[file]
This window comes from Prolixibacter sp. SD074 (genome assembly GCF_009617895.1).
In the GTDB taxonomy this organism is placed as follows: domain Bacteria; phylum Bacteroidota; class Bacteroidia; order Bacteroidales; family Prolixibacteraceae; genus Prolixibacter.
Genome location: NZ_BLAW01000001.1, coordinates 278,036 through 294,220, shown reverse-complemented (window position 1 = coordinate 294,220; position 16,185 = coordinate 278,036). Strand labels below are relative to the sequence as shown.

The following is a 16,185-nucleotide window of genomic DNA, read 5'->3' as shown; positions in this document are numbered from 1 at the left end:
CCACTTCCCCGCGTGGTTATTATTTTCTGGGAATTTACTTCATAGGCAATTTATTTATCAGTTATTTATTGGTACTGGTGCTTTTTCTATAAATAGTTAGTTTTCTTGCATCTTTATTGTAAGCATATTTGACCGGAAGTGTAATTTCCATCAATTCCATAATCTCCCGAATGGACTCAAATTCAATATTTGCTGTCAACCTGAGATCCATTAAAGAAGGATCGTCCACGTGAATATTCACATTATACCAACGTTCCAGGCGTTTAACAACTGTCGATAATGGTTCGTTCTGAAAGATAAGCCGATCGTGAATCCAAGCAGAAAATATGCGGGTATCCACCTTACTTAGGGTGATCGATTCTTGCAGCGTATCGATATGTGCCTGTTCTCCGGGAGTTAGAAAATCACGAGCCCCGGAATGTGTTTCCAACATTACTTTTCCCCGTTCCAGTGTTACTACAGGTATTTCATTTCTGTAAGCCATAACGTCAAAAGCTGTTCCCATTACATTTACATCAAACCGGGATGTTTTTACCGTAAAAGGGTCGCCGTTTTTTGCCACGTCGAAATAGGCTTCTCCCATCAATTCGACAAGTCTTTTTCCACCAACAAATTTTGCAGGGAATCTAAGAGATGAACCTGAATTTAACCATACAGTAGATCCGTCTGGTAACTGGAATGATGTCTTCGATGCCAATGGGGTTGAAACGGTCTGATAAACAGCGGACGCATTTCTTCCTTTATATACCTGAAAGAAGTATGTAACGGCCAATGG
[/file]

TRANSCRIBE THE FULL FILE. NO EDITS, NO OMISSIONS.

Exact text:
This window comes from Prolixibacter sp. SD074 (genome assembly GCF_009617895.1).
In the GTDB taxonomy this organism is placed as follows: domain Bacteria; phylum Bacteroidota; class Bacteroidia; order Bacteroidales; family Prolixibacteraceae; genus Prolixibacter.
Genome location: NZ_BLAW01000001.1, coordinates 278,036 through 294,220, shown reverse-complemented (window position 1 = coordinate 294,220; position 16,185 = coordinate 278,036). Strand labels below are relative to the sequence as shown.

The following is a 16,185-nucleotide window of genomic DNA, read 5'->3' as shown; positions in this document are numbered from 1 at the left end:
CCACTTCCCCGCGTGGTTATTATTTTCTGGGAATTTACTTCATAGGCAATTTATTTATCAGTTATTTATTGGTACTGGTGCTTTTTCTATAAATAGTTAGTTTTCTTGCATCTTTATTGTAAGCATATTTGACCGGAAGTGTAATTTCCATCAATTCCATAATCTCCCGAATGGACTCAAATTCAATATTTGCTGTCAACCTGAGATCCATTAAAGAAGGATCGTCCACGTGAATATTCACATTATACCAACGTTCCAGGCGTTTAACAACTGTCGATAATGGTTCGTTCTGAAAGATAAGCCGATCGTGAATCCAAGCAGAAAATATGCGGGTATCCACCTTACTTAGGGTGATCGATTCTTGCAGCGTATCGATATGTGCCTGTTCTCCGGGAGTTAGAAAATCACGAGCCCCGGAATGTGTTTCCAACATTACTTTTCCCCGTTCCAGTGTTACTACAGGTATTTCATTTCTGTAAGCCATAACGTCAAAAGCTGTTCCCATTACATTTACATCAAACCGGGATGTTTTTACCGTAAAAGGGTCGCCGTTTTTTGCCACGTCGAAATAGGCTTCTCCCATCAATTCGACAAGTCTTTTTCCACCAACAAATTTTGCAGGGAATCTAAGAGATGAACCTGAATTTAACCATACAGTAGATCCGTCTGGTAACTGGAATGATGTCTTCGATGCCAATGGGGTTGAAACGGTCTGATAAACAGCGGACGCATTTCTTCCTTTATATACCTGAAAGAAGTATGTAACGGCCAATGG